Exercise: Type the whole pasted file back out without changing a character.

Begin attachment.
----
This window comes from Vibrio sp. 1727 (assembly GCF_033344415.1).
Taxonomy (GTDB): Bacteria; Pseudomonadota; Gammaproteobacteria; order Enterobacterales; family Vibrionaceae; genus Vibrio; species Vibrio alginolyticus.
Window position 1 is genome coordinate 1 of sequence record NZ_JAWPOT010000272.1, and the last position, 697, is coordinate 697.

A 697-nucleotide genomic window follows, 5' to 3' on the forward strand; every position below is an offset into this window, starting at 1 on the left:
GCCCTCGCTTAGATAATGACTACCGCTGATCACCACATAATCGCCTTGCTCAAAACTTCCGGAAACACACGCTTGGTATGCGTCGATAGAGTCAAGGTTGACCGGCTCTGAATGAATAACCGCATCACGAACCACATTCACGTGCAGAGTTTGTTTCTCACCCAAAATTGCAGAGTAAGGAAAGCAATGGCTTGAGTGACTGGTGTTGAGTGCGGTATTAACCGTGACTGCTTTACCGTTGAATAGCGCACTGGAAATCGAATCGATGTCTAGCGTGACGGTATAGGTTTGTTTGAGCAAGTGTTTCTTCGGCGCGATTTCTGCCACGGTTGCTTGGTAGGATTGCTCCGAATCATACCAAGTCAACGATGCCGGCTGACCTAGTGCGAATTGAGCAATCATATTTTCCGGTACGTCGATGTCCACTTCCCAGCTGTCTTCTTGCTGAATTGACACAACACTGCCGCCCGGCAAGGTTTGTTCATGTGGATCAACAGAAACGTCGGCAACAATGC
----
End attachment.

This window comes from Vibrio sp. 1727 (assembly GCF_033344415.1).
Taxonomy (GTDB): Bacteria; Pseudomonadota; Gammaproteobacteria; order Enterobacterales; family Vibrionaceae; genus Vibrio; species Vibrio alginolyticus.
Window position 1 is genome coordinate 1 of sequence record NZ_JAWPOT010000272.1, and the last position, 697, is coordinate 697.

A 697-nucleotide genomic window follows, 5' to 3' on the forward strand; every position below is an offset into this window, starting at 1 on the left:
GCCCTCGCTTAGATAATGACTACCGCTGATCACCACATAATCGCCTTGCTCAAAACTTCCGGAAACACACGCTTGGTATGCGTCGATAGAGTCAAGGTTGACCGGCTCTGAATGAATAACCGCATCACGAACCACATTCACGTGCAGAGTTTGTTTCTCACCCAAAATTGCAGAGTAAGGAAAGCAATGGCTTGAGTGACTGGTGTTGAGTGCGGTATTAACCGTGACTGCTTTACCGTTGAATAGCGCACTGGAAATCGAATCGATGTCTAGCGTGACGGTATAGGTTTGTTTGAGCAAGTGTTTCTTCGGCGCGATTTCTGCCACGGTTGCTTGGTAGGATTGCTCCGAATCATACCAAGTCAACGATGCCGGCTGACCTAGTGCGAATTGAGCAATCATATTTTCCGGTACGTCGATGTCCACTTCCCAGCTGTCTTCTTGCTGAATTGACACAACACTGCCGCCCGGCAAGGTTTGTTCATGTGGATCAACAGAAACGTCGGCAACAATGC